Geolocation services are essential for new IoT businesses and, according to Gartner, by 2022 it will save businesses and consumers more than 1 billion dollars in maintenance, services, and supplies.
The Internet of Things (IoT) is a new technology with a wide range of applications. You may have heard of some of them but others are waiting to be launched. In combination with Big Data solutions (required due to the amount of information generated by connected devices), it provides new opportunities for innovation, the improvement of the value chain, and the digital transformation of businesses.
Analytics can be used to detect patterns of behaviour in the data collected, providing recommendations regarding resupplies, maintenance, support… justified by the use and the actual conditions of the devices that include IoT elements, and not only based on predetermined intervals or rough estimates.
These new devices allow organisations to use immediate detection systems, automated information analysis and thus the ability to respond much more quickly.
At the recent Mobile World Congress 2017 (MWC 2017) in Barcelona, we were able to see the role that the IoT is playing in sectors such as the automotive industry. In a few years, cars will become an active part of the IoT as they will be able to communicate with other means of transport and feature automated driving systems.
Innovative uses in various industries
Other interesting uses are related to the shipping of sensitive industrial goods by recording relevant parameters such as location, temperature, humidity, tilt or impacts. By recording and (where appropriate) viewing these measurements on smartphones and tablets, it will be possible to monitor and track responsibilities in each stage of the supply chain so that, if these measurements indicate that a certain parameter exceeds its threshold, it could be used as evidence of a transport instance carried out without the necessary care.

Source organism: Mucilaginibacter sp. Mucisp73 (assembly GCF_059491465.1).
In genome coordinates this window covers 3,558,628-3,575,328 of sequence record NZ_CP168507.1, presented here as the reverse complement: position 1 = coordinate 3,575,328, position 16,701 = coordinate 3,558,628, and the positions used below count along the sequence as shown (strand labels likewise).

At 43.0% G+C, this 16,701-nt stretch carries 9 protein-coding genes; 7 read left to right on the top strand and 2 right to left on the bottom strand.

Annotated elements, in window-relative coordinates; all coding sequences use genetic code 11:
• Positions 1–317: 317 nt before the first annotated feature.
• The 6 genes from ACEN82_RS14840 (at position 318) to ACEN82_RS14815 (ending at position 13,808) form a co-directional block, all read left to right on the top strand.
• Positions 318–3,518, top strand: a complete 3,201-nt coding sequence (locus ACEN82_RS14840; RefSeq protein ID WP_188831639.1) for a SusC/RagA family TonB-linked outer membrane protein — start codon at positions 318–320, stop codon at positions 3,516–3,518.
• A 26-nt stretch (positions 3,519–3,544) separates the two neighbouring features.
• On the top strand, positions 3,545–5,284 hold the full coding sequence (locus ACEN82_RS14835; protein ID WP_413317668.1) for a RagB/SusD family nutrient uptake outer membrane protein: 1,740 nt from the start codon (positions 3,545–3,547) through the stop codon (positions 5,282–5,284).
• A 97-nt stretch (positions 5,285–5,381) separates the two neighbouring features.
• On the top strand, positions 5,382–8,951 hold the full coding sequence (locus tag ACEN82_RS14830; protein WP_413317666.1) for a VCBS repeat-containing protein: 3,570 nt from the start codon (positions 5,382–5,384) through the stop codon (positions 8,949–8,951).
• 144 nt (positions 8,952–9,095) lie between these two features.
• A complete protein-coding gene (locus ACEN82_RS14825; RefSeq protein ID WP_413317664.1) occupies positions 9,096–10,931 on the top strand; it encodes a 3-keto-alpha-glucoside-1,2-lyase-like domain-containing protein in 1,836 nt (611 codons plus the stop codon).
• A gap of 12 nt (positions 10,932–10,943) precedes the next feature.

We also have interesting references of actual applications linked to refuse collection processes, in which sensors inside the bins can measure how full they are and, thus, optimise collection routes. This is the case of the Finnish company Enevo, which has achieved 50% savings by applying Google Maps APIs and technologies, resulting in a reduction in the number of refuse collection trucks and the optimisation of routes and travel time.
Another equally successful use has been implemented by Vagabond, which has equipped their vending machines to transmit the stock of products on sale in each one, resulting in the optimisation of routes and replenishing cycles. This has led to a 15% increase in profits per machine by optimising product inventories and adapting them to the actual needs of customers. In addition, the sensors in these machines provide real-time information on breakdowns so that the technical services can repair them more quickly or even anticipate the type of fault they will be dealing with when they arrive at the machine. All this without human involvement in the company or of the person who has the device.
We would like to dedicate the last lines to another interesting use connected with the geolocation of pets as implemented by the company Pod Trackers, which, when fitted with the appropriate sensors make it possible to define safe zones where pets can move and activate alarms when they are abandoned. The combination of GPS and WiFi technologies offers an improved monitoring experience even in closed areas.
In other words… the applications connecting the new world of the IoT with geolocation are endless and the Google Maps APIs certainly offer the technology and flexibility required to undertake truly innovative projects. At Intelligence Partner, as a Google Premier Partner for the distribution of Google Maps and a developer of proprietary solutions, such as Cloud GeoLayers, we can help our customers make the most of solutions that require geolocation technology. If this is your case and you would like to innovate in your sector, contact us without obligation.